I am so sorry to hear that you are struggling in your new space. Downsizing can be tough for sure. I would suggest looking for ways that you can organize your materials in a way that helps your space to feel larger. Whatever you do, just keep creating!
As an assemblage art I went through the same thing with piles of things all over. My husband built me 3′ high cupboards (all white like the walls) that have doors that are on most of the walls in my studio. But there are places like Ikea or Home Depot that sell cupboards. Inside I have labelled translucent boxes with all my stuff inside. I organize the sections of cupboards to mediums I work in….painting, collage, photography and assemblage. So I just go to one cupboard to find things for the medium I am currently working on. Don’t have them too deep (mine are about 14″ deep) and if things get piled in front of each other I actually just make a list and tape it inside the door so I know what is in there without taking everything out. The top of the cupboard does double duty as a display or a work space. Hope this helps. My studio is about 600 square feet.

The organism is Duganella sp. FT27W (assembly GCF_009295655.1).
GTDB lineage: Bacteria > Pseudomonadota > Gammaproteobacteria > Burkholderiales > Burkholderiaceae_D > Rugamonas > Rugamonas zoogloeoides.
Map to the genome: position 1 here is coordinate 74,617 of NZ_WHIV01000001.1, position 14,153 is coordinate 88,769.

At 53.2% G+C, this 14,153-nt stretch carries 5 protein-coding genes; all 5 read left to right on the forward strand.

This all sounds amazing!! You are lucky to have such an awesome space to work in!!!
I moved to another appartment, about a month ago. Now I have one room for my studio. I choose also Kallax from Ikea. They are not expensive and so easy to use and put all stuff in. I’m thankfull. Greetings. Mieke
That is so awesome!! I am glad you have a space dedicated to creating! You are so right about the Kallax! I agree 100%!
This is a good reminder & it is Spring! What better time for a Spring cleansing in our creative spaces! It does always feels so good afterwards – I intentionally said cleanse as it does feel like that sometimes. After you have this space newly clean, created and ready for all the beautiful things to come from it. I have some storage bins with lids that are waiting to be used in the next couple weeks, when I can find a weekend to get in there and do my own Spring cleansing!! Happy Creating!
Cleaning feels so good, and you are right, it is a cleansing for sure! I love cleaning and clearing out! I feel so refreshed after and it somehow bring me new inspiration!